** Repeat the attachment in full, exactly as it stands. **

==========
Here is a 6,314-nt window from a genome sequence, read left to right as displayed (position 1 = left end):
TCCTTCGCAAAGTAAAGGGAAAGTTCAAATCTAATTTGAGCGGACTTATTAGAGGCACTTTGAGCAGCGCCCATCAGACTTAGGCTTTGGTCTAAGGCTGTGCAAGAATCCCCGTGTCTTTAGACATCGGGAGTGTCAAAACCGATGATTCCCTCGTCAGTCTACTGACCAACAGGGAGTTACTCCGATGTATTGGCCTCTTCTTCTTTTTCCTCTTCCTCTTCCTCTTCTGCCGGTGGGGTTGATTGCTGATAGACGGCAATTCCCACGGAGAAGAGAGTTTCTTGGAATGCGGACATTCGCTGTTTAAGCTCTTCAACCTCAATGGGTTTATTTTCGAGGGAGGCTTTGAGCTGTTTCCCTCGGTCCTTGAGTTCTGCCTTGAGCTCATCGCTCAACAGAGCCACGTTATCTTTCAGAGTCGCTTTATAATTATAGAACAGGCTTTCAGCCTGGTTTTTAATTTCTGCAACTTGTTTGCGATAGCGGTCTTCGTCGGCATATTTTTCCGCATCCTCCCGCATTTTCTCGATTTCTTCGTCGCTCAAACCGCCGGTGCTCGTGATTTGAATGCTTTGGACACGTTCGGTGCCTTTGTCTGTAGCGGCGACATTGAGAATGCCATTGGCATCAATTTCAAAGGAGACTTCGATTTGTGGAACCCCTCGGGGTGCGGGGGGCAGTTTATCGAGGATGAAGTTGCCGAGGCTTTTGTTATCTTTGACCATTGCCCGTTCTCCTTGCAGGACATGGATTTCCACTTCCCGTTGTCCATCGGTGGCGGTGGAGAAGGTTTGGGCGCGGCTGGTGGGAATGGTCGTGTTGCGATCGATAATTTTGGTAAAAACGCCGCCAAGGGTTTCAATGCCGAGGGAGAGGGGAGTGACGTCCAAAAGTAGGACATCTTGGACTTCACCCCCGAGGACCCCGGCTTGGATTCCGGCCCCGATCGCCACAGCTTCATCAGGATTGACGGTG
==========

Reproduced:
Here is a 6,314-nt window from a genome sequence, read left to right as displayed (position 1 = left end):
TCCTTCGCAAAGTAAAGGGAAAGTTCAAATCTAATTTGAGCGGACTTATTAGAGGCACTTTGAGCAGCGCCCATCAGACTTAGGCTTTGGTCTAAGGCTGTGCAAGAATCCCCGTGTCTTTAGACATCGGGAGTGTCAAAACCGATGATTCCCTCGTCAGTCTACTGACCAACAGGGAGTTACTCCGATGTATTGGCCTCTTCTTCTTTTTCCTCTTCCTCTTCCTCTTCTGCCGGTGGGGTTGATTGCTGATAGACGGCAATTCCCACGGAGAAGAGAGTTTCTTGGAATGCGGACATTCGCTGTTTAAGCTCTTCAACCTCAATGGGTTTATTTTCGAGGGAGGCTTTGAGCTGTTTCCCTCGGTCCTTGAGTTCTGCCTTGAGCTCATCGCTCAACAGAGCCACGTTATCTTTCAGAGTCGCTTTATAATTATAGAACAGGCTTTCAGCCTGGTTTTTAATTTCTGCAACTTGTTTGCGATAGCGGTCTTCGTCGGCATATTTTTCCGCATCCTCCCGCATTTTCTCGATTTCTTCGTCGCTCAAACCGCCGGTGCTCGTGATTTGAATGCTTTGGACACGTTCGGTGCCTTTGTCTGTAGCGGCGACATTGAGAATGCCATTGGCATCAATTTCAAAGGAGACTTCGATTTGTGGAACCCCTCGGGGTGCGGGGGGCAGTTTATCGAGGATGAAGTTGCCGAGGCTTTTGTTATCTTTGACCATTGCCCGTTCTCCTTGCAGGACATGGATTTCCACTTCCCGTTGTCCATCGGTGGCGGTGGAGAAGGTTTGGGCGCGGCTGGTGGGAATGGTCGTGTTGCGATCGATAATTTTGGTAAAAACGCCGCCAAGGGTTTCAATGCCGAGGGAGAGGGGAGTGACGTCCAAAAGTAGGACATCTTGGACTTCACCCCCGAGGACCCCGGCTTGGATTCCGGCCCCGATCGCCACAGCTTCATCAGGATTGACGGTG